Martin Luther King Jr.’s words will never be forgotten as they rang through the ears of 250,000 supporters of the civil rights movement rallied together on the steps of the Lincoln Memorial. The March on Washington for Jobs and Freedom was an effort to end racism in the United States of America and the support it received helped pass the Civil Rights Act of 1964 and the Voting Rights Act of 1965, finally freeing a people from oppression and racism. The movement became of staple in the society of America and an example for bringing rights to others in the future. Even now as we struggle with gay marriage being accepted we frequently reference what Martin Luther King Jr. set out to accomplish.

Tiananmen Square Protests of 1989

Probably the most memorabe in my mind would be the Tiananmen Square protests where students led demonstrations against the slow reform process that was taking place in China. The students followed astrophysicist and professor Fang Lizhi, who preached liberty and democracy after returning from tenure in America. The student protests inspired people in Beijing to follow suit, proclaiming the need for human rights and human power, only to be met with military resistance and martial law. The famous image of this protest was the “Tank Man” where one anonymous and yet to be named man stood in front of 4 military tanks as a sign of protest against military ultimatums. To this day this image is referenced during talk of peace or protest.

February 15, 2003 Anti-War Protest

Let’s not forget one of the most recent cries for peace that spread from DC, looped around the world through  more than 600 cities, and came back around to ring in president Bush’s ears: The all expansive War on Terrorism. In Rome 3 million people cried out against the war with the slogan: “stop the war, no ifs or buts”. Madrid rallied just over 1 million people to stop the war. The US had over 150 cities rallying to support peace and to stay out of Iraq. The world cried out for peace on February 15, 2003. Sadly, the world at large was ignored, and the invasion of Iraq took place only a month later on May 20, 2003, finally ending in 2011 after 2 years of withdrawing troops from Iraq. The message remains though, with one of the biggest rallies for peace to date, that we as a people want to coexist peacefully.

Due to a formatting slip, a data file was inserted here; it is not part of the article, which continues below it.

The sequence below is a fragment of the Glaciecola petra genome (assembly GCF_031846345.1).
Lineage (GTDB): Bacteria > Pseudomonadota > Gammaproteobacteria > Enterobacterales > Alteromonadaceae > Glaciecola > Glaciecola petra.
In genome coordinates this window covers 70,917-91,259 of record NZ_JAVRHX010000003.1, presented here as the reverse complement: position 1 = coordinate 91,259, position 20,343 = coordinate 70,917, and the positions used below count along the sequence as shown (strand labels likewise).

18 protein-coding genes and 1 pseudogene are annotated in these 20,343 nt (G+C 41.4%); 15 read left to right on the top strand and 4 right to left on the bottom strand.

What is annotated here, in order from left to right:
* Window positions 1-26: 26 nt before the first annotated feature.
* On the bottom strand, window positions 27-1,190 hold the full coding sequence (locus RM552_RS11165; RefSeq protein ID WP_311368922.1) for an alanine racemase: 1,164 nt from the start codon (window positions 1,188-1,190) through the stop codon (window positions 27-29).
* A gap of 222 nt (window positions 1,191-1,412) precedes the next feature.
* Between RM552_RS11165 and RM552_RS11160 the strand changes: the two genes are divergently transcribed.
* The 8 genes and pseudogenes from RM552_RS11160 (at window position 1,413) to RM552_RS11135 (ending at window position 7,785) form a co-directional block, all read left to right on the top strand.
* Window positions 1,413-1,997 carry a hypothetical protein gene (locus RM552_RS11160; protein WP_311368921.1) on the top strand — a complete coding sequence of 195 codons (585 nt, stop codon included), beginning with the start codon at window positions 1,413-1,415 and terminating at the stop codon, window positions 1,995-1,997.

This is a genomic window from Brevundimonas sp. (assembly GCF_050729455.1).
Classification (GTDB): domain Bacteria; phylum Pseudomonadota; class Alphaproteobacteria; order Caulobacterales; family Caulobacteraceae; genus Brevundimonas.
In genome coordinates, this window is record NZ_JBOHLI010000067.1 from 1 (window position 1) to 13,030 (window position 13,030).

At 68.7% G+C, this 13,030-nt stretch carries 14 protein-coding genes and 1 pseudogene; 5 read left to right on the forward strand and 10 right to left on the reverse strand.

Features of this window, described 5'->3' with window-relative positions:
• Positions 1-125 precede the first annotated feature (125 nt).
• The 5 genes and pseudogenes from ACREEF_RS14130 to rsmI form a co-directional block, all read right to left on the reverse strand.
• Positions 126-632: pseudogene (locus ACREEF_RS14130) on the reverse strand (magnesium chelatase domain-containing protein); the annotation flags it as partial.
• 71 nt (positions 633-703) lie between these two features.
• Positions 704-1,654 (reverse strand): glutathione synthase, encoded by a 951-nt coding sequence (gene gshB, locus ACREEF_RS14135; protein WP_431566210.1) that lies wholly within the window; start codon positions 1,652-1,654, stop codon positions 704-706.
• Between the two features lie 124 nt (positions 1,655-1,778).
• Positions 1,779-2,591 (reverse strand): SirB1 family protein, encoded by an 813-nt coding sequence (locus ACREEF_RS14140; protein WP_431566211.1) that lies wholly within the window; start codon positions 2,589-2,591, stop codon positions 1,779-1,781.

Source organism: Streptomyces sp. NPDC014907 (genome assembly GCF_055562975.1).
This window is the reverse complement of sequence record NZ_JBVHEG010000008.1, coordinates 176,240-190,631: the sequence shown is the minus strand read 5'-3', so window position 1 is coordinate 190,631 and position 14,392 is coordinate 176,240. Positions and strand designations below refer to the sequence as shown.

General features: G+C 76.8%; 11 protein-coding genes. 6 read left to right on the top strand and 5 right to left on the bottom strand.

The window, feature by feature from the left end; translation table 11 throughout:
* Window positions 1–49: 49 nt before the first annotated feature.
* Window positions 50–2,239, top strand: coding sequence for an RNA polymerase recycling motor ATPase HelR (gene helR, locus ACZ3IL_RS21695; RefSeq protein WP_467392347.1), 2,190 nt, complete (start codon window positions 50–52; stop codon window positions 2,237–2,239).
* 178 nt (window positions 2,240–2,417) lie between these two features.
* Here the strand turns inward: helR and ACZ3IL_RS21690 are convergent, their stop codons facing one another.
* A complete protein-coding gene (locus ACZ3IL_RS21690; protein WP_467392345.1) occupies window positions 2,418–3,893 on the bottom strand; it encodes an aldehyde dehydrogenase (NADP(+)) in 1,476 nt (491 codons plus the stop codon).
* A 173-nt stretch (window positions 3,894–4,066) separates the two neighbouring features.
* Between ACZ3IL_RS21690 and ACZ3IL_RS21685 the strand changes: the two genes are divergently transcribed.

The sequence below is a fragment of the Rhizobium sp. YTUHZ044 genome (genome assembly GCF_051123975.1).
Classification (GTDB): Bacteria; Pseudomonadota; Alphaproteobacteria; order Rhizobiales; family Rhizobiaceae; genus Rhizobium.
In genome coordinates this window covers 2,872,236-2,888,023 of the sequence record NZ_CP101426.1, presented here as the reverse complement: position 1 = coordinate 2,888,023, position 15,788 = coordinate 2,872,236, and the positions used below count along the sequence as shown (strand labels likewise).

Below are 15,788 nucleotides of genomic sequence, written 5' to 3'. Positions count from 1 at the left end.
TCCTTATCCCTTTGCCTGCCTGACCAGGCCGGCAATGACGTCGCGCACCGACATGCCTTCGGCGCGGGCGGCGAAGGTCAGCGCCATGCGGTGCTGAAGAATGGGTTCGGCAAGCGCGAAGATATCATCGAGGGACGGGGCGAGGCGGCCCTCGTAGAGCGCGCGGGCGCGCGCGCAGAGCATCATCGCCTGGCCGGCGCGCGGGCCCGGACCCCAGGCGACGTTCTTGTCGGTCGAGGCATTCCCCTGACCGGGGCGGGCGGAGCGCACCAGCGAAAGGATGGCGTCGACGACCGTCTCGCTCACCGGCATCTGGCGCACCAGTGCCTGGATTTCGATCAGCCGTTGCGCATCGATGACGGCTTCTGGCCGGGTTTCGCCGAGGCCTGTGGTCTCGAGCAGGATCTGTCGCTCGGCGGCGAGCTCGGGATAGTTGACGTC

Related Article: War On Drugs

Where these are only 5 other protests out of many, many more significant protests, it is important to remember what they stood for: Hope. A hope for change, a hope for a better life, and a hope for peace. This article, of course, was not an attempt in any way to mock anyone or to devalue the lives that have been lost in any of the public outcries that have taken place in the past and that will unfortunately follow. This was simply a tribute and a remembrance to what has passed, inspired by the recent events in Egypt.

To all my brothers and sisters in Egypt, to all the supporters and opponents of Morsi, and to all the protesters of the world that are straining to have their voices heard: I wish you the least bloodiest road to your goal and may peace and prosperity find you. May we all live in a world where protests are a thing of the past, and where violence and war are no longer necessary or even thought of.

Finally, in the spirit of America’s Independence Day, I wish that all other countries, oppressed or yearning for freedom, may one day be able to cheer, as we privileged Americans do, for their own country’s Independence and Freedom. Happy July 4th America!




Egypt Crisis: Protesters

Brotherhood of Morsi

Newyorker Military Coup

Army Ousts Egypt’s President